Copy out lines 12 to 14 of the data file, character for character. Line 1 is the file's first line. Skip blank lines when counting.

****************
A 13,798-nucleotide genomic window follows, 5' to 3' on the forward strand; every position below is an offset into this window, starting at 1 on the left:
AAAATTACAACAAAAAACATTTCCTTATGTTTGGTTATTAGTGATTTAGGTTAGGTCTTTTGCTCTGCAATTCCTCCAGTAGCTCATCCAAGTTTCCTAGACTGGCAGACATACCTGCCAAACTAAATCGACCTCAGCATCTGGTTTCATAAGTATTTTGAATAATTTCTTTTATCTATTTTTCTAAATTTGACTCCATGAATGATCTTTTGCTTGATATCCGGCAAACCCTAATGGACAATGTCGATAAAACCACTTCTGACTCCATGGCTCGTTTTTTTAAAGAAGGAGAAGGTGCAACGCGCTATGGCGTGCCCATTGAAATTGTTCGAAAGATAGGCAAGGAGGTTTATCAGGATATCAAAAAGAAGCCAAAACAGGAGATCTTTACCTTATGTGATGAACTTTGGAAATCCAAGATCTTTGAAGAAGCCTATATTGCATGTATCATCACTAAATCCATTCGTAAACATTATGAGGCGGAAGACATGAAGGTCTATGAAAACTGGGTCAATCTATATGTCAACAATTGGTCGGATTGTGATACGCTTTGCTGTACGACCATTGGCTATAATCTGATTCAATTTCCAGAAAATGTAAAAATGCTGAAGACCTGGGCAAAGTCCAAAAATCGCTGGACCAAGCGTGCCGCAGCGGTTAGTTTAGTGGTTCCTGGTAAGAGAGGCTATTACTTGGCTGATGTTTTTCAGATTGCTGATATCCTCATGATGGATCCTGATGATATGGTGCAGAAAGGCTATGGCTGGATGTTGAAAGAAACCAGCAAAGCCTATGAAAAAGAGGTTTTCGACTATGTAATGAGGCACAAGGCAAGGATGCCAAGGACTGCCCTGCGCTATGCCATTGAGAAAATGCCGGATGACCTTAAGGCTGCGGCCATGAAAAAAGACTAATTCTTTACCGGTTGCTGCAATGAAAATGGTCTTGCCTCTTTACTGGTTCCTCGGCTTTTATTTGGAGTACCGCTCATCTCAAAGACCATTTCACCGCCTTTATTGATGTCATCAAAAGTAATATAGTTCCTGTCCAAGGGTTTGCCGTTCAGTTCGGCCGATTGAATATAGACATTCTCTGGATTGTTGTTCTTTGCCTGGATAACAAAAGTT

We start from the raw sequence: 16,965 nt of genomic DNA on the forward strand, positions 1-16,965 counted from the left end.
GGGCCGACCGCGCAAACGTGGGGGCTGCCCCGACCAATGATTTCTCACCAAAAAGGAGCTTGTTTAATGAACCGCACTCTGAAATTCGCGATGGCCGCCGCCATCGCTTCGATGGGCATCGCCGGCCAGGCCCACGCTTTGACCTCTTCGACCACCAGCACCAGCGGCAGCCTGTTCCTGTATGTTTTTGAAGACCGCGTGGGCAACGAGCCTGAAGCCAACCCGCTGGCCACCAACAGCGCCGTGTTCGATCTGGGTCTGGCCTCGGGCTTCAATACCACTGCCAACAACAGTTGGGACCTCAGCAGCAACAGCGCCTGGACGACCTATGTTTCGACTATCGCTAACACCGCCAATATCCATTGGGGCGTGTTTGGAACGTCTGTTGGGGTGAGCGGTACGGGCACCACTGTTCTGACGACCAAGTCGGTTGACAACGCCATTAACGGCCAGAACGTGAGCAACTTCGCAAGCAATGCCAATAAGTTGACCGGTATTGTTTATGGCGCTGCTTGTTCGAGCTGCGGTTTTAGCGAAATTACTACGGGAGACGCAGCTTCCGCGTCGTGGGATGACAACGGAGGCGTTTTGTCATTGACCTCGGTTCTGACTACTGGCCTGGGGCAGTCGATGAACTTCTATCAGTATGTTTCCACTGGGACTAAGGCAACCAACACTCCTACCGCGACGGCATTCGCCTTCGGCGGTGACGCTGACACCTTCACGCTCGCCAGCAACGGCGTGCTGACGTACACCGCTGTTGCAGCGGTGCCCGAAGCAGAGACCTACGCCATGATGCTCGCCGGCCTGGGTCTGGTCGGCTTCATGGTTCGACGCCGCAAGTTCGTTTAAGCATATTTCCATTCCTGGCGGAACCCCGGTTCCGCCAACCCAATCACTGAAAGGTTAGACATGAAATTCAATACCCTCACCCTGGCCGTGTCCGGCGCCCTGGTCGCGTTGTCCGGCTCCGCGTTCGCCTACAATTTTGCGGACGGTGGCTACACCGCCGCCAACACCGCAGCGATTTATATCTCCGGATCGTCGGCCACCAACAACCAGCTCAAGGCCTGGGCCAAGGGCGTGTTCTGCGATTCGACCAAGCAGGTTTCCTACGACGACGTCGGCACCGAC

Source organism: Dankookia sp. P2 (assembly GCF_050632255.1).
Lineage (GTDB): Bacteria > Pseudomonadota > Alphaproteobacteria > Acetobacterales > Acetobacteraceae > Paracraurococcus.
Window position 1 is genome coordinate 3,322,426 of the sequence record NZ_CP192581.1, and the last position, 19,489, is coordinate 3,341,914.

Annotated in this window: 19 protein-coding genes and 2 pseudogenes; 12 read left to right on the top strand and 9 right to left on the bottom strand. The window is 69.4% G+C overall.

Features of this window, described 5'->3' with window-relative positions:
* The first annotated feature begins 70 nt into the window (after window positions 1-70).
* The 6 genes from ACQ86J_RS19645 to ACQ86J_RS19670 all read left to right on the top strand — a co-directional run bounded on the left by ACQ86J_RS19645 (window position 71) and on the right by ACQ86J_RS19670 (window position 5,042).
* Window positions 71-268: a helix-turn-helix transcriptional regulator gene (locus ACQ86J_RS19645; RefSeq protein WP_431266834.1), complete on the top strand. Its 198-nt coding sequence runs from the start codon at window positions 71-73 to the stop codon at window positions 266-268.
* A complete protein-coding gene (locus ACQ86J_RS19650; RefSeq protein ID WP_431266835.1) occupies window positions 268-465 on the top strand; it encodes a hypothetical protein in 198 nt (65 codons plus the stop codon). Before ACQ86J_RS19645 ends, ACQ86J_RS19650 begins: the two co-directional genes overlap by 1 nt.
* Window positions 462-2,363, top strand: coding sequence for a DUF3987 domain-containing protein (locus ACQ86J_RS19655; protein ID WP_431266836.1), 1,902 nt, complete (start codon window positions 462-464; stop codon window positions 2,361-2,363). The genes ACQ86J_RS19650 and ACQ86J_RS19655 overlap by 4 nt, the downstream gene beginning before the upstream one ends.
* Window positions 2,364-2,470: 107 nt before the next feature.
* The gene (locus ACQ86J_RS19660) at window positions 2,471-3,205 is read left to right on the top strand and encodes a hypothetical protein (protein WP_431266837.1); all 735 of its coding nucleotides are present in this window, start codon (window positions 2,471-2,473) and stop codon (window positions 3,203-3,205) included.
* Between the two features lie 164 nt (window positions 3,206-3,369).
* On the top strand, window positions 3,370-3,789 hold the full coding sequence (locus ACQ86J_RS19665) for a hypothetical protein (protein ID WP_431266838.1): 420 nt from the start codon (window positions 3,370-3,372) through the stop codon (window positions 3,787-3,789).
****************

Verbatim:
* Window positions 71-268: a helix-turn-helix transcriptional regulator gene (locus ACQ86J_RS19645; RefSeq protein WP_431266834.1), complete on the top strand. Its 198-nt coding sequence runs from the start codon at window positions 71-73 to the stop codon at window positions 266-268.
* A complete protein-coding gene (locus ACQ86J_RS19650; RefSeq protein ID WP_431266835.1) occupies window positions 268-465 on the top strand; it encodes a hypothetical protein in 198 nt (65 codons plus the stop codon). Before ACQ86J_RS19645 ends, ACQ86J_RS19650 begins: the two co-directional genes overlap by 1 nt.
* Window positions 462-2,363, top strand: coding sequence for a DUF3987 domain-containing protein (locus ACQ86J_RS19655; protein ID WP_431266836.1), 1,902 nt, complete (start codon window positions 462-464; stop codon window positions 2,361-2,363). The genes ACQ86J_RS19650 and ACQ86J_RS19655 overlap by 4 nt, the downstream gene beginning before the upstream one ends.